I Skyped in recently to the School of Medicine at the University of California Irvine to talk to the students about digital medicine. Trends, new media, the future, etc. It was a great time with some motivated students in a program initiated by Dr. Warren Wiechmann.
When it came time for questions, a student took the mike reported that he had reviewed my Twitter feed and uncovered what he felt may have been a suspicious exchange concerning penises.
As it turns out, he was right. But it wasn’t suspicious.
Some back story: I was recently at the AAP where I was rather entrenched in the Twitter back channel. As it turns out, so were a number of circumcision activists. I had one exchange with one of the activists that was above board and purely professional. But to a medical student sensitive to the issues of professionalism but unfamiliar with the context of my dialog, a conversation with @FamilyPenis was potentially suspect.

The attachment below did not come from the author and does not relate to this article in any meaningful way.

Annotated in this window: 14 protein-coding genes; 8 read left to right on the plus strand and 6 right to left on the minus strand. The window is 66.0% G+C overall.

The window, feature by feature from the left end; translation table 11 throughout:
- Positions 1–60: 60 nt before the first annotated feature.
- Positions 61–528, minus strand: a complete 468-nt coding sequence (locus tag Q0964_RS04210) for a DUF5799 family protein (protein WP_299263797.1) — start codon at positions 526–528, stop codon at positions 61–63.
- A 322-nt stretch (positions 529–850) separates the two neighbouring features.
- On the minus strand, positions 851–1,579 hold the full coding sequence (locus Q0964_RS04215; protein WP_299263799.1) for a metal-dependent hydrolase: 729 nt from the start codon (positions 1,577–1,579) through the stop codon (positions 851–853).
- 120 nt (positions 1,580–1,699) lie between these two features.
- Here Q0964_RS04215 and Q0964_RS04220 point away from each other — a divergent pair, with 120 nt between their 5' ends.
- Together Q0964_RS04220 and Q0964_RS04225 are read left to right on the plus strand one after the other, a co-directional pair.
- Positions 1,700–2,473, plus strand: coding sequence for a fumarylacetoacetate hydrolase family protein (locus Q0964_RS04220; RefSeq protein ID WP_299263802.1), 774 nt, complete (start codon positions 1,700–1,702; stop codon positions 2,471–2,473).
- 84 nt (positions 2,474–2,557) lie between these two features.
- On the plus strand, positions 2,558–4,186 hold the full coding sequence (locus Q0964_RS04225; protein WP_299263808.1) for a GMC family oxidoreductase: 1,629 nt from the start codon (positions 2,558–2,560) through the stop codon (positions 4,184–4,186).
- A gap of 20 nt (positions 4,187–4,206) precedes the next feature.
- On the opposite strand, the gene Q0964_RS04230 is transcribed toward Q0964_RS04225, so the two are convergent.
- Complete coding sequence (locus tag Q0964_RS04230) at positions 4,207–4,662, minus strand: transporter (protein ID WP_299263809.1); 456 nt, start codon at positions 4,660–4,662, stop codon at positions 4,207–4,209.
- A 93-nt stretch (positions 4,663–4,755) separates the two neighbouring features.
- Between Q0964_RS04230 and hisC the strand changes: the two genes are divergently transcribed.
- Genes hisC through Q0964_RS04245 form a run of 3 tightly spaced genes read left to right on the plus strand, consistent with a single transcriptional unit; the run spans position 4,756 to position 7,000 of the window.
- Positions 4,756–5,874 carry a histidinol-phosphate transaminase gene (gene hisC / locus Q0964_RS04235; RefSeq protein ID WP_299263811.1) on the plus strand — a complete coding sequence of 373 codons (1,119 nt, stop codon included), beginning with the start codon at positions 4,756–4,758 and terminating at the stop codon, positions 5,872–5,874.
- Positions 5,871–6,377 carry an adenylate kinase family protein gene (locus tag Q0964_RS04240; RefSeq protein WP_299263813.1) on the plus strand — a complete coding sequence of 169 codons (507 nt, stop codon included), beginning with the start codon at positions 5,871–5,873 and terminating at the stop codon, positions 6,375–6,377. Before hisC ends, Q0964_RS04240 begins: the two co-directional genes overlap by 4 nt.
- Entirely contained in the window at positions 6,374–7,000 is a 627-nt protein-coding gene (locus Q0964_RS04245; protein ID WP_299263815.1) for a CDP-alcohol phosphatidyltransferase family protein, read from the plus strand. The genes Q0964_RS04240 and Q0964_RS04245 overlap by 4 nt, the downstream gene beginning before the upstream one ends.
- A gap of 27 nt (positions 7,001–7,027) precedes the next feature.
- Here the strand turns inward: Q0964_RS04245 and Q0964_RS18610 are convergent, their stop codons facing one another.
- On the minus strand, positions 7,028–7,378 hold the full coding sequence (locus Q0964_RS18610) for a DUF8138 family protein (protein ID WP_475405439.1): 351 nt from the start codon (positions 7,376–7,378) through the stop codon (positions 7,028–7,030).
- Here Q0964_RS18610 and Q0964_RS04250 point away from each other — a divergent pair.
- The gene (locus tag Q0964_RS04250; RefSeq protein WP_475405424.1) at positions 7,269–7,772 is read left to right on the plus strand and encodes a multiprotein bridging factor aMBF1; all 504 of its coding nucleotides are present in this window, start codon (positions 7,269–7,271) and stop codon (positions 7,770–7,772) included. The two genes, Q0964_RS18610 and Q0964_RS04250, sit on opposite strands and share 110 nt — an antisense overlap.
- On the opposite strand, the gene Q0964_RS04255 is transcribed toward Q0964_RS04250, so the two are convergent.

I love these moments.
The point I asked the students to take away was this: in social dialog, perception trumps reality. His quick peek at my feed could have been a discerning patient or potential employer who didn’t understand the context of the dialog.
And in this fast moving world of micro exchanges, the sender has a responsibility to try to consider how he may be perceived. The receiver has a responsibility to try to understand the context of the dialog before declaring the sender a bad actor. This is something that I work to keep in mind every day.
It was the misunderstanding, the question and the exchange in this case that generated the insight necessary to understand.
I never got the chance to thank the student. I’ll get him coffee the next time I’m in town.